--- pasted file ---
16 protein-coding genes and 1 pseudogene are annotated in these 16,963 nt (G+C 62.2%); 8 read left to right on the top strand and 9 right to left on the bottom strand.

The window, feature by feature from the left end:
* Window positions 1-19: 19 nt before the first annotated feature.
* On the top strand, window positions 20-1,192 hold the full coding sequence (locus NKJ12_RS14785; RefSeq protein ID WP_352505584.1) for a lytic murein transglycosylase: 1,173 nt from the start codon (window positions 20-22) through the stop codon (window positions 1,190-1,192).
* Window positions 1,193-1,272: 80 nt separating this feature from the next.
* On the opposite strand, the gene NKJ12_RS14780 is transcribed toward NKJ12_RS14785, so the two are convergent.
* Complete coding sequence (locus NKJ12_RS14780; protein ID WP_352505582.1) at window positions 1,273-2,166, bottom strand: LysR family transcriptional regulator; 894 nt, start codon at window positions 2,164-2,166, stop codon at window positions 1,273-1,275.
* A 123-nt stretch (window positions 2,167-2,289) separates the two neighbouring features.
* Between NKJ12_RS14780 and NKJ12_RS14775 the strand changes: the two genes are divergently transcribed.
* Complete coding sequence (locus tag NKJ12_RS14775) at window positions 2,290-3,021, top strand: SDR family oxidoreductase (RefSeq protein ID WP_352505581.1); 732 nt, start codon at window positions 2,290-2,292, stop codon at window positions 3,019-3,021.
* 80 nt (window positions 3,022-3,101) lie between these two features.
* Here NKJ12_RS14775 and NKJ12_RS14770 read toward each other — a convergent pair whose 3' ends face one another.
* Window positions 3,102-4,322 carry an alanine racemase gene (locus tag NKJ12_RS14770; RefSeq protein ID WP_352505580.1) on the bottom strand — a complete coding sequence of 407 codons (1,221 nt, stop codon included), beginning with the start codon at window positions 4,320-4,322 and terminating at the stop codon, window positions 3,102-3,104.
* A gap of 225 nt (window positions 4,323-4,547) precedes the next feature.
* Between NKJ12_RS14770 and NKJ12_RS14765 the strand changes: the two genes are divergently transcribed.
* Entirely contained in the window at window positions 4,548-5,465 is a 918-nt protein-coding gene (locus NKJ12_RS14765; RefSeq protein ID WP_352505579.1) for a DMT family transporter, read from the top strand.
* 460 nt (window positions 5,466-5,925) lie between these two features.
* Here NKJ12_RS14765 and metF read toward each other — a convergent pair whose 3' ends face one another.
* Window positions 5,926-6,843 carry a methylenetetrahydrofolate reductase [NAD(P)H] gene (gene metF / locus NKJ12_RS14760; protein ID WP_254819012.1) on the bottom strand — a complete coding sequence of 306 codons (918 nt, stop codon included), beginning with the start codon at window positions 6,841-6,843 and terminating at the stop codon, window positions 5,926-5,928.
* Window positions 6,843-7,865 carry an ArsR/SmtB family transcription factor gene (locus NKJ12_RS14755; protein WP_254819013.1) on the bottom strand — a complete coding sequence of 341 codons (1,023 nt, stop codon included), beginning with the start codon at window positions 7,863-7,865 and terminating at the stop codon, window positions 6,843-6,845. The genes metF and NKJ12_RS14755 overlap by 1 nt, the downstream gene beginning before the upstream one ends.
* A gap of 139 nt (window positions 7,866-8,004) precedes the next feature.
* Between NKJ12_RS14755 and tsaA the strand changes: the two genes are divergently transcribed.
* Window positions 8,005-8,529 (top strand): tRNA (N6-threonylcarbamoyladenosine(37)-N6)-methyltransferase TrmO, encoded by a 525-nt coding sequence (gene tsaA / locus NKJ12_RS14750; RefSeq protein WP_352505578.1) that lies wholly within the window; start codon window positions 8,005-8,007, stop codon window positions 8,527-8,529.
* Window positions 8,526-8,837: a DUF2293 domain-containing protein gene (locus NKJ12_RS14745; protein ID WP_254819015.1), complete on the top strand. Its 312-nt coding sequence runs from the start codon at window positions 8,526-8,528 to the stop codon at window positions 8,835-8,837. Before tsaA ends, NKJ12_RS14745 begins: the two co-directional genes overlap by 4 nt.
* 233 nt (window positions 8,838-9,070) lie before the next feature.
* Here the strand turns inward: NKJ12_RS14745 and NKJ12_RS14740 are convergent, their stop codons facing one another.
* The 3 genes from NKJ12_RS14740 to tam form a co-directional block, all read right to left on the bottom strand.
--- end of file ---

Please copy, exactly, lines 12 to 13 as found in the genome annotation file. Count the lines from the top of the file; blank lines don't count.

* Here NKJ12_RS14775 and NKJ12_RS14770 read toward each other — a convergent pair whose 3' ends face one another.
* Window positions 3,102-4,322 carry an alanine racemase gene (locus tag NKJ12_RS14770; RefSeq protein ID WP_352505580.1) on the bottom strand — a complete coding sequence of 407 codons (1,221 nt, stop codon included), beginning with the start codon at window positions 4,320-4,322 and terminating at the stop codon, window positions 3,102-3,104.